I suppose that long before this you have heard of the whereabouts of the 12th, and know something of our situation; but perhaps a few lines, relative to our proceedings of late, and of our present good fortune may prove acceptable. My last letter to the Gazette was written while we were at Green Springs, Md. Since we left that place, up to the time of our coming to this place, we have shared, in common with this army the hardships and privations incident to a hard march. I would like to give you a detailed account of our adventures, but neither time nor space will permit. We marched through many places of interest, which shall long live upon the pages of history. We passed over the bloody fields of South Mountain Antietam, and Sharpsburg. The evidences of the great battles fought at these places are fearfully apparent. The long lines of soldier’s graves speak plainer than words of the many brave and noble men who have sacrificed their lives upon their country’s altar. There are other evidences of the dreadful scenes which have there been enacted; but none so great as the humble gray of the soldier. We left the Army of the Potomac on the 27th of July at Warrenton, taking the cars at that place for Washington. we remained in Washington until the 30th when we came here. This is a very pleasant place, forming the extreme southern point of Md. For some time past there has been a large hospital located here named the Hammand Hospital. Now this is to be a prison camp, for the accommodation of such rebels as are so unfortunate, (perhaps I should say fortune, as many of those who are now with us say that never since they have ben in the army have they fared so well as now) as to fall into our hands. This point of land is about a quarter of a mile wide with the Potomac upon one side and the Chesapeak upon the other. We have now got about five hundred and fifty prisoners here, and more will be brought in from time to time. Our duty consists in guarding these prisoners. The 2d New hampshire is with us, and I suppose that the 5th will be as soon as they return from their furlough. We are in the command of Brig. (can’t read) Marston, formally Col. of the 2d, who (can’t read one word) been assigned to this post. Our regiment is still commanded by J. F. Langley who was wounded at Gettysburg but since returned and taken command Capts. Barker and May and Lieuts. Beede and Milliken, who were wounded at Chancellorsville returned to the regiment while we were on this last march. We were glad to see them all and they were welcomed into our midst. At one time we never expected to see Lieut. Beede with us again. He was wounded twice at chancellorsville once in the shoulder by a ball, during the first of the action; but he remained upon the field, and bravely cheered his men on, and when we left the field he being the ranking officer led the regiment off. When nearly off of the field he was hit by a piece of shell which fractured his skull and for some time it was thought that he would not recover.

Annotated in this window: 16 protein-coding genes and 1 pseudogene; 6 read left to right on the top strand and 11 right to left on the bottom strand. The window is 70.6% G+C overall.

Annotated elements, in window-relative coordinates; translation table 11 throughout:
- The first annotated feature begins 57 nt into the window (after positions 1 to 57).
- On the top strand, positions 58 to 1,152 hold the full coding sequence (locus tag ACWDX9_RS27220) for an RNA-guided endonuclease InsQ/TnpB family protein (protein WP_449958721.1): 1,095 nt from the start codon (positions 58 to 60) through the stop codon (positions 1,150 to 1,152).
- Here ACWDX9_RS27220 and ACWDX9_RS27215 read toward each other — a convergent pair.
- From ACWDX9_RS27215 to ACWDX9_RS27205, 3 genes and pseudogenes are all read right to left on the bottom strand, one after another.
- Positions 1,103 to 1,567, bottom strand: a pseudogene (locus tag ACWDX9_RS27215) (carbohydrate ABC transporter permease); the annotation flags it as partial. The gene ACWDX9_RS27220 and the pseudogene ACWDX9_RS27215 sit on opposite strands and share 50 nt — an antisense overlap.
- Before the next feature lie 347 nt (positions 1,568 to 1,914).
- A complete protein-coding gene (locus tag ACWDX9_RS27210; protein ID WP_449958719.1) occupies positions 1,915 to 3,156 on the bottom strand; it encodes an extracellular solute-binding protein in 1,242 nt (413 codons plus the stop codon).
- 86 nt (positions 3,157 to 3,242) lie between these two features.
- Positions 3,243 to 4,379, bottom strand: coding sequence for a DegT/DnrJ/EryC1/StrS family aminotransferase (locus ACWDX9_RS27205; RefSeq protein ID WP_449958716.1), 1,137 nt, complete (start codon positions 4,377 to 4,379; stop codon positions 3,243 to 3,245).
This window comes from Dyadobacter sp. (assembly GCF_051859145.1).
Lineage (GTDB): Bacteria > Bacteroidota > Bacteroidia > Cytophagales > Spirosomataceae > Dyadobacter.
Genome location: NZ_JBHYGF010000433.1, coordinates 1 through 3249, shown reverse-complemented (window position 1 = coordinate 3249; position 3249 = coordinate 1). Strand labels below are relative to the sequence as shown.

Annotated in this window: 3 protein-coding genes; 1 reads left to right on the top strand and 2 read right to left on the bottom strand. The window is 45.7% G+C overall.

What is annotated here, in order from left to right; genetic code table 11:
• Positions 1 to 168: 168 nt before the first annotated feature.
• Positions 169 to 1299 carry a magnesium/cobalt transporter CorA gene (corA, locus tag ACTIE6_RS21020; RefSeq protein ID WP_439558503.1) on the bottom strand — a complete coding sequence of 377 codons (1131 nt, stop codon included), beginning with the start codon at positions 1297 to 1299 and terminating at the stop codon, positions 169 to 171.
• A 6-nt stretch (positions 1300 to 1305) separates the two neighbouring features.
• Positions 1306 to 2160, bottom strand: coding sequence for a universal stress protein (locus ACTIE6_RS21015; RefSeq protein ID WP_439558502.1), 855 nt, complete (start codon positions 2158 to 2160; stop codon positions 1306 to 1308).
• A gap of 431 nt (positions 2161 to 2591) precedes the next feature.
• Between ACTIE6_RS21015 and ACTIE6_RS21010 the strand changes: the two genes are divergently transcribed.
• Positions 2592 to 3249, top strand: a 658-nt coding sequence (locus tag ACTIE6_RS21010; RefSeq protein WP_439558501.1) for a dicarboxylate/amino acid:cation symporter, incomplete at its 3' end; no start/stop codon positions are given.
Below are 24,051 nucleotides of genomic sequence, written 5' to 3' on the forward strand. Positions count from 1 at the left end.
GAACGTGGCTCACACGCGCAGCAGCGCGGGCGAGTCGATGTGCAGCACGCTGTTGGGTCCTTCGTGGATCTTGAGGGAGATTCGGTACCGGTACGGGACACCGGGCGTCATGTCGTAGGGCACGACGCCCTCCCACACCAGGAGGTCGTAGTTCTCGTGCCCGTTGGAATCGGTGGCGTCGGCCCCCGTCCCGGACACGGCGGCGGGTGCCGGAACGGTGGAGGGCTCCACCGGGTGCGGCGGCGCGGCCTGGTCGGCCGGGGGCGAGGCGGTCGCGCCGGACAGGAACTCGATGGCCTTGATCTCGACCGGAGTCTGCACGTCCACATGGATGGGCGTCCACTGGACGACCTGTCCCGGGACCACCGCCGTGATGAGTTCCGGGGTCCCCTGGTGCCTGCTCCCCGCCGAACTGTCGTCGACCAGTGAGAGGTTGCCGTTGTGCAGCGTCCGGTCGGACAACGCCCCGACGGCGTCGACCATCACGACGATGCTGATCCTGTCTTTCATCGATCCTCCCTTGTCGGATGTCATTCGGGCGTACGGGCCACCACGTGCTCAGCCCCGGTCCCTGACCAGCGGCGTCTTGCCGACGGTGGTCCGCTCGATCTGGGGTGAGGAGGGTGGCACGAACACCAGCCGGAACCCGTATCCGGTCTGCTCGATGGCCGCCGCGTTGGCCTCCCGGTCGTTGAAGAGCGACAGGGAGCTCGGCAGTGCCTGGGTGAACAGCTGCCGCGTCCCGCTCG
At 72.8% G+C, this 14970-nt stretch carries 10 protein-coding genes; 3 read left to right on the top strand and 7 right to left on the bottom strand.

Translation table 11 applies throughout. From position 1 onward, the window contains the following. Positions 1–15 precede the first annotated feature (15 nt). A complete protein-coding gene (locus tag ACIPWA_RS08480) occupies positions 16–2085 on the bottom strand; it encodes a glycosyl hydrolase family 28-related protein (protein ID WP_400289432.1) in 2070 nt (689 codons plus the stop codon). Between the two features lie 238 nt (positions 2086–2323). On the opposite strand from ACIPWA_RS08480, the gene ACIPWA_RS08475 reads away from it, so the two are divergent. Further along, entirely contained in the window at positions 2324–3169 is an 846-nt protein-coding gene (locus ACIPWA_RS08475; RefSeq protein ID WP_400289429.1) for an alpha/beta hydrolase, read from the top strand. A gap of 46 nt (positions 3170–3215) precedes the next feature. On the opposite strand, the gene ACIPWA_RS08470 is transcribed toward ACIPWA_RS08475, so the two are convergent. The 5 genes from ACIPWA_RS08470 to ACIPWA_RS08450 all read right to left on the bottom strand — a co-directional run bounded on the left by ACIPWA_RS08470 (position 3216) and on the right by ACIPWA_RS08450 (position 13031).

We are now watching with interest the progress of the draft in the several Northern States. The heart of the soldier is stired with indignation, against the base hearted villians, who are preaching up opposition to the draft. The voice of the army is unanimous upon this point, and if the truth was known there is many a one who would send a bullet to the heart of those monsters of treason, with a surer aim, than he would to one of his Southern foes. The several armies of the Union at this time greatly need to have their numbers increased, in order to follow up successfully the late glorious triumphs. Let shame and confusion be the lot of any man, be he great or small, who at this crisis shall lift his hand to stay the onward march of victory. Blasting infamy will be his reward through this and coming generations.

All me to express my thanks to you for your kindness in sending up weekly a copy of the Gazette. It is a very welcome visitor in our little tents, and the reading of it seems something akin to a converse with home friends.

Yours with respect.
Joe

[Box]Source: Belknap Gazette August 22, 1863[/box]



MLA Source Citation:

AccessGenealogy.com. Web. 31 July 2014. http://www.accessgenealogy.com/new-hampshire/12th-n-h-regiment.htm - Last updated on Sep 20th, 2013